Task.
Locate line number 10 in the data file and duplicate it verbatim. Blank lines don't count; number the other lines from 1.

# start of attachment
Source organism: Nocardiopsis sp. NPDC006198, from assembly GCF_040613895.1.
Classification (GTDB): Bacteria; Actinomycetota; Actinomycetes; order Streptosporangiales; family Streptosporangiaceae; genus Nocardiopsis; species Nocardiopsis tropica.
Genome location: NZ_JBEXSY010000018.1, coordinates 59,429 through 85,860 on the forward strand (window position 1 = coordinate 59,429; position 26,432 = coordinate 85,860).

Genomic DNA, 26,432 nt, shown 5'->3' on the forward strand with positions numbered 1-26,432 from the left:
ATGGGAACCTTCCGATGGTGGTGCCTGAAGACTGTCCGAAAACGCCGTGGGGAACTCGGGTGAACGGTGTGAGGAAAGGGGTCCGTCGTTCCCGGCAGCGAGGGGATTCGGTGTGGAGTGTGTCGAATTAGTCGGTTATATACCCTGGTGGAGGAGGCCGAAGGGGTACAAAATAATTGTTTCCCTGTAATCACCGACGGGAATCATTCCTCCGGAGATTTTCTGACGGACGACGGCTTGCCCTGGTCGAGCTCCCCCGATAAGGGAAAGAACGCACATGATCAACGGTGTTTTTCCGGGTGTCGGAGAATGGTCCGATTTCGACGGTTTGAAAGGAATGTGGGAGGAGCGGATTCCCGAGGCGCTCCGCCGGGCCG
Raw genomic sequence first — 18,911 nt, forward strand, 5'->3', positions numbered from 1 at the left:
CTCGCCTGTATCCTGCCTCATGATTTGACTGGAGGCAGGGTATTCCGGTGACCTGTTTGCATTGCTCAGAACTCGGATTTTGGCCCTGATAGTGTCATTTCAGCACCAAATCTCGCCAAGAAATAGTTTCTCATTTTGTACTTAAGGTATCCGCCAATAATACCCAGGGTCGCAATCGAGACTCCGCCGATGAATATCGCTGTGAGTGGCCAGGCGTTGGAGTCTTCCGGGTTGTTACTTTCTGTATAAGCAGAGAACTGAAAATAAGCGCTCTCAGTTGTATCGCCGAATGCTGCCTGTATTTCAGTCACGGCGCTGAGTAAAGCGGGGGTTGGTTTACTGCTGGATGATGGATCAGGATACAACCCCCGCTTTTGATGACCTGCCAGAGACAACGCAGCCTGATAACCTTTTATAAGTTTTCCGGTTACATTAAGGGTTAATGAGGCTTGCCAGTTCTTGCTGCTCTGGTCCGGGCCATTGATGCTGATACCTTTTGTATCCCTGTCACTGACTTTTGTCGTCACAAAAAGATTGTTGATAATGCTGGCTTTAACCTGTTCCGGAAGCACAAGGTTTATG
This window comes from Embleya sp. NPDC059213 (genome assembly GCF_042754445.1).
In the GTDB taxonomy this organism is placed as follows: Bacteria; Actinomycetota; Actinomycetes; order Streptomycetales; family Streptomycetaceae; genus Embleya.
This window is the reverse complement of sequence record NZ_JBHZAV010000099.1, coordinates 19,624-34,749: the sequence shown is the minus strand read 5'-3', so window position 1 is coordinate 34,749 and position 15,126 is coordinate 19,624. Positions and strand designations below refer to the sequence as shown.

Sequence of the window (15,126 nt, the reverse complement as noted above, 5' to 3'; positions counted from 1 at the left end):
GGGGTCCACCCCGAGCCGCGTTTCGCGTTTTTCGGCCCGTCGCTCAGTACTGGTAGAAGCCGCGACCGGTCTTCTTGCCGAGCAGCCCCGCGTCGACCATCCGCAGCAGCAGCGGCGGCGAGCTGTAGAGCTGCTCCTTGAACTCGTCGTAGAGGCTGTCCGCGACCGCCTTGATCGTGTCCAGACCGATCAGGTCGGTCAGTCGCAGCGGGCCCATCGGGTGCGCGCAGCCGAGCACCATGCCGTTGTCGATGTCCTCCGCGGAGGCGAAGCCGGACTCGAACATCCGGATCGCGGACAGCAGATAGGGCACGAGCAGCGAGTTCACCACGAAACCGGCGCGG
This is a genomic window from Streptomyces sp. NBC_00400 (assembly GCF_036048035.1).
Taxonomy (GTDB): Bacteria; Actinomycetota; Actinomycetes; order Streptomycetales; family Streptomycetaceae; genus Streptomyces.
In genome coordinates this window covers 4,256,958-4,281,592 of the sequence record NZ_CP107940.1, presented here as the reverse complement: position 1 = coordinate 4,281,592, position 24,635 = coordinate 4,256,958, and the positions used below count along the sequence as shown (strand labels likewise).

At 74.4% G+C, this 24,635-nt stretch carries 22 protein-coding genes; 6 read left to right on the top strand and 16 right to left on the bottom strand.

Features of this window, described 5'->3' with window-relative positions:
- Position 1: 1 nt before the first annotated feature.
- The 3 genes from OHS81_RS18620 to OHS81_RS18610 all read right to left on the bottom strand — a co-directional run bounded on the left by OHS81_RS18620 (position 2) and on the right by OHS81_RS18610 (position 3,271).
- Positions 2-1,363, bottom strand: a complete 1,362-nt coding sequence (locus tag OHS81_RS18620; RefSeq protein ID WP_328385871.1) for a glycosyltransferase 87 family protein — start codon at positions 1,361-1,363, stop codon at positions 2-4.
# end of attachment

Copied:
This window is the reverse complement of sequence record NZ_JBHZAV010000099.1, coordinates 19,624-34,749: the sequence shown is the minus strand read 5'-3', so window position 1 is coordinate 34,749 and position 15,126 is coordinate 19,624. Positions and strand designations below refer to the sequence as shown.